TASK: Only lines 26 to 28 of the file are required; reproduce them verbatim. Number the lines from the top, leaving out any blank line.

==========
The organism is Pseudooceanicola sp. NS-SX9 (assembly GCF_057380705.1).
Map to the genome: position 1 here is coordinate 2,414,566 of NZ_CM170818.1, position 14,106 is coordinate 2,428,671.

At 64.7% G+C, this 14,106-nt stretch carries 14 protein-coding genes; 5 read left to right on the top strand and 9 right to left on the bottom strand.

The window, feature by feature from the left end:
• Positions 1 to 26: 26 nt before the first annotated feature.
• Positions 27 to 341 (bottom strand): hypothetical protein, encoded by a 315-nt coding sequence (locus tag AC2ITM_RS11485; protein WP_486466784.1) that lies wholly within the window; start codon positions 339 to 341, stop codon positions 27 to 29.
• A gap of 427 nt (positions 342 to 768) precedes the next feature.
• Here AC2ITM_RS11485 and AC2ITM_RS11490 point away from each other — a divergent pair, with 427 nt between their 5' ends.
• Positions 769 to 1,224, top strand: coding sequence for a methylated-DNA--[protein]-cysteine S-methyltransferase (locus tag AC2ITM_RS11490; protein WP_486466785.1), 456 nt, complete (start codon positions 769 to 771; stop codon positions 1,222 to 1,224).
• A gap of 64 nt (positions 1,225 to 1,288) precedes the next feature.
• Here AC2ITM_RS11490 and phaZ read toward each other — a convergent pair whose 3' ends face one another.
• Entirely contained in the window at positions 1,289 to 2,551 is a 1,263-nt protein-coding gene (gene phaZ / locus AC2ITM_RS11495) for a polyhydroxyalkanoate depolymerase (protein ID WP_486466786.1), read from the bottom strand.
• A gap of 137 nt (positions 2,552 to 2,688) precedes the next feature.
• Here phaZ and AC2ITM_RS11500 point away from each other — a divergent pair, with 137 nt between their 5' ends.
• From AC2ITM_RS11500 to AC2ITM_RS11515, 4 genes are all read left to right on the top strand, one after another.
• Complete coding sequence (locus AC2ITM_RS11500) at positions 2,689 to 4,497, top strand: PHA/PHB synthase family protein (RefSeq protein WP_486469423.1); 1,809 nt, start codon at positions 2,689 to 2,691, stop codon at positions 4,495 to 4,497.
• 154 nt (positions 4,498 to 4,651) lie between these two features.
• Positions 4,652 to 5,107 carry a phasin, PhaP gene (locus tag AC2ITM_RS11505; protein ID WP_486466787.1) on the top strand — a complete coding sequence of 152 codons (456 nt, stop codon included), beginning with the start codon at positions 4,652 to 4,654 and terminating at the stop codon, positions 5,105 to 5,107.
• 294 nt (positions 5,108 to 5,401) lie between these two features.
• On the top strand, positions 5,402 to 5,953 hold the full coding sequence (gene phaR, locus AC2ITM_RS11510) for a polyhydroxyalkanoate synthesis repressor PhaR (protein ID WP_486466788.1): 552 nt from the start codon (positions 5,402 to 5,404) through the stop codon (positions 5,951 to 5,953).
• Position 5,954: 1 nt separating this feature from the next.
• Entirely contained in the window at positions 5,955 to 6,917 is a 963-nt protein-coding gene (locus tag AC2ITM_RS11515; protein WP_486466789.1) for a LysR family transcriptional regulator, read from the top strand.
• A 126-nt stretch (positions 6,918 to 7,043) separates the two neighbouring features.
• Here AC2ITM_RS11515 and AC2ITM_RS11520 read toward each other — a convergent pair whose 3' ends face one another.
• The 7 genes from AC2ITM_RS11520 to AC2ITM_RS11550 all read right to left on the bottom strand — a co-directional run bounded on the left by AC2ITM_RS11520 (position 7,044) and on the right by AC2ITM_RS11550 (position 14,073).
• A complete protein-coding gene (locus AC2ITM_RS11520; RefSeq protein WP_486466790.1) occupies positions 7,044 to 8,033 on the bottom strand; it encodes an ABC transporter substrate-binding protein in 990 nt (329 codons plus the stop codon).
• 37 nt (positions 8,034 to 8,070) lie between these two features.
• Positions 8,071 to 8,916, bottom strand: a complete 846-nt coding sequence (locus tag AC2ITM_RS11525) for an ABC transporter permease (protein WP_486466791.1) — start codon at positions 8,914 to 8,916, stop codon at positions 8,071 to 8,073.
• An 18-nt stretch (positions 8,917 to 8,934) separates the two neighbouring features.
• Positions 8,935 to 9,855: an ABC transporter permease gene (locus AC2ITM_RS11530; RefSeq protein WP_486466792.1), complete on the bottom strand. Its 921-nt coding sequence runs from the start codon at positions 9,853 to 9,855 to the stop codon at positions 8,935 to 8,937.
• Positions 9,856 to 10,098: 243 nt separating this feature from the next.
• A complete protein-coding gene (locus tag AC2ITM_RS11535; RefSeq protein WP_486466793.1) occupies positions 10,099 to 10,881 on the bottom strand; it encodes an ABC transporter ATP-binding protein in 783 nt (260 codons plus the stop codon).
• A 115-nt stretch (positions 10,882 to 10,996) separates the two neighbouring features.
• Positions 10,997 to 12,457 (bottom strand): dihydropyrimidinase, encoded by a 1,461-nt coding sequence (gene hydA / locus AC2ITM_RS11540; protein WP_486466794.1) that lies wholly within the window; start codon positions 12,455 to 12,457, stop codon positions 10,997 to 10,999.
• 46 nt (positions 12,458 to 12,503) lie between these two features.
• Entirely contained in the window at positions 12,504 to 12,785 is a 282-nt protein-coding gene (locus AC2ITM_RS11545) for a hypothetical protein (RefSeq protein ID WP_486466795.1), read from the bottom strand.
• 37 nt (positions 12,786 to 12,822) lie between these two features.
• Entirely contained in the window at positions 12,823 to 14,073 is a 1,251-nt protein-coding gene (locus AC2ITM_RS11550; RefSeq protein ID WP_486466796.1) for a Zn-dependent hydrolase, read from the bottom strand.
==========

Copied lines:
• A complete protein-coding gene (locus AC2ITM_RS11520; RefSeq protein WP_486466790.1) occupies positions 7,044 to 8,033 on the bottom strand; it encodes an ABC transporter substrate-binding protein in 990 nt (329 codons plus the stop codon).
• 37 nt (positions 8,034 to 8,070) lie between these two features.
• Positions 8,071 to 8,916, bottom strand: a complete 846-nt coding sequence (locus tag AC2ITM_RS11525) for an ABC transporter permease (protein WP_486466791.1) — start codon at positions 8,914 to 8,916, stop codon at positions 8,071 to 8,073.